LEWISTON — You know how it goes. It's either going to be the Storm of a Lifetime or just another humdrum heap of snow to be shoveled, plowed and grumbled about.
It depends on your frame of mind.
The National Weather Service in Gray is calling for 18 to 24 inches for Central Maine by the time the big wallop ends sometime Saturday. Six inches at least. But probably more like two feet.
The media is running with it one way or another.
"Possible record-breaking storm," announced a headline on the Bangor Daily News website.
"Get ready for the storm," trumpeted the WMTW website.
Some TV news websites were posting hour-by-hour storm forecasts so nobody has to miss a single detail, even if they kind of want to. Others had no mention of the storm at all on their websites. It was like a wait-and-see game of headline chicken.
The NWS itself was stirring the excitement with lively comments on its Facebook page.
"Well," the meteorologists posted at about 3:45 p.m. "This is what you have all been waiting for. ... Confidence is growing that this is going to be a significant storm."
And from there, opinions varied. You could either jump up and down and head for the grocery store or just roll your eyes and yawn with beautiful nonchalance.
"Gosh," wrote one young woman. "That's a lot of snow."
"It's going to be a French Toast Storm on Friday," opined a less impressed fellow. "And by that I mean that everyone will go to the grocery store tomorrow and all they will buy is bread, eggs and milk."
Impressed or otherwise, you scoff at your own peril. Somebody named the storm Nemo and there will be no trouble finding it.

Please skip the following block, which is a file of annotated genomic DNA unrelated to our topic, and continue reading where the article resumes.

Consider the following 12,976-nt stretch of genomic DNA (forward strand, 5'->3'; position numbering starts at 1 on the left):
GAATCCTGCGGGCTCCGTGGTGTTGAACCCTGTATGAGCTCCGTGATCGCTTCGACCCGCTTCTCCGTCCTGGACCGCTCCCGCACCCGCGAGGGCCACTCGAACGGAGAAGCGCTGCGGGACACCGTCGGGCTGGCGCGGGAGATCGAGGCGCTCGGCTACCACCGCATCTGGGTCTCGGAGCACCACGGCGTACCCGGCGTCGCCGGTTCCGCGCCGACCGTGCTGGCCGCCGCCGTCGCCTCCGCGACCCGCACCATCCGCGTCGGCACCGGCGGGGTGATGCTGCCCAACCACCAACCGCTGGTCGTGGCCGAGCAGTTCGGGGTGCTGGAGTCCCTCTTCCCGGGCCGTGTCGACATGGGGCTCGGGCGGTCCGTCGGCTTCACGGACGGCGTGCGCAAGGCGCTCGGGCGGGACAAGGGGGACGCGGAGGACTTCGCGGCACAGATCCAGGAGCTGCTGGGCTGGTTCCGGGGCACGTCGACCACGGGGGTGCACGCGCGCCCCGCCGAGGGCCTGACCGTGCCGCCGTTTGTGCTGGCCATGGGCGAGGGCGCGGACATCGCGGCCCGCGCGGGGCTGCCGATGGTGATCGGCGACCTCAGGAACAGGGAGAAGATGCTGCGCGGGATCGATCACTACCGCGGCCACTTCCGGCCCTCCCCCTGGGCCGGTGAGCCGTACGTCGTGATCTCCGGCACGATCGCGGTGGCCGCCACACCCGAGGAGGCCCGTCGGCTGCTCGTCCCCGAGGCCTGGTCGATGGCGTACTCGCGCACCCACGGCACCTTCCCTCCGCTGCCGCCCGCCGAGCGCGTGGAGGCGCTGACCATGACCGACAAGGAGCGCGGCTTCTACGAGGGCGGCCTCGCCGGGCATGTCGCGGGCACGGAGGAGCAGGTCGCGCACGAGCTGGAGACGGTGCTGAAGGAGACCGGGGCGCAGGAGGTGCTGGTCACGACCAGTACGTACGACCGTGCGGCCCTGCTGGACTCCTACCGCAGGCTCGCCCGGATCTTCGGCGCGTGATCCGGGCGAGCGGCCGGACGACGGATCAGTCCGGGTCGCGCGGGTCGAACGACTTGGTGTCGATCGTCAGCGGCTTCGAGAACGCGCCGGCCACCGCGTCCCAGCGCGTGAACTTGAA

Snow is expected to start on Thursday evening and continue all day Friday and into Saturday. It's set to hit southern Maine harder, with 18 to 24 inches predicted for Lewiston-Auburn and Midcoast Maine. Towns farther north — including Oxford, Norway, Farmington and Rumford — are set to get 12 to 18 inches.
The weather service predicts snow-covered roads with wind up to 20 mph and visibility a quarter mile or less.
School officials are already prepared: To close schools or to not close schools, this is the question.
"The storm is on our radar," Auburn Schools Superintendent Katy Grondin said. "We shall be watching it closely."
Some were talking about the real Big One, the so-called Storm of '78 that dropped more than 2 feet of snow on the region and brought hurricane-force winds along just for fun. That blizzard lasted two days, and it also was in early February.
The storm will affect our lives whether we scoff or scream. There's high school basketball, hockey, wrestling, cheerleading, track and field. Schedules are expected to get disrupted as games are postponed and frantic adjustments are made to schedules.
At L/A Arts, show organizers have been receiving inquiries from people wondering about the Ladysmith Black Mambazo show slated for Friday night. As of Wednesday night, the news was good.
"Our update for now," the L/A Arts Facebook page stated, "is that the show is still set for Friday, and we of course will keep you up to date on any changes."
Meanwhile, police are already mulling parking bans. Cities and town crews are preparing to send out their plows and to be ready for the unexpected emergencies that always seem to arise.
At the grocery stores Wednesday night, there wasn't exactly a mad rush for the aforementioned bread, milk and eggs. All seemed normal at Shaw's in Lewiston and other stores in the area. One man, asked for his thoughts on the approaching blizzard, launched into a small rant.
"It's Maine," he said. "We get snow, and now we're going to get some more. Big deal. Get over it."
Naomi LaRochelle Williams of Mechanic Falls made the same observation but with a entirely different emotional viewpoint.
"Very excited," she said Wednesday night. "Bring it on! After all, it's winter in Maine!"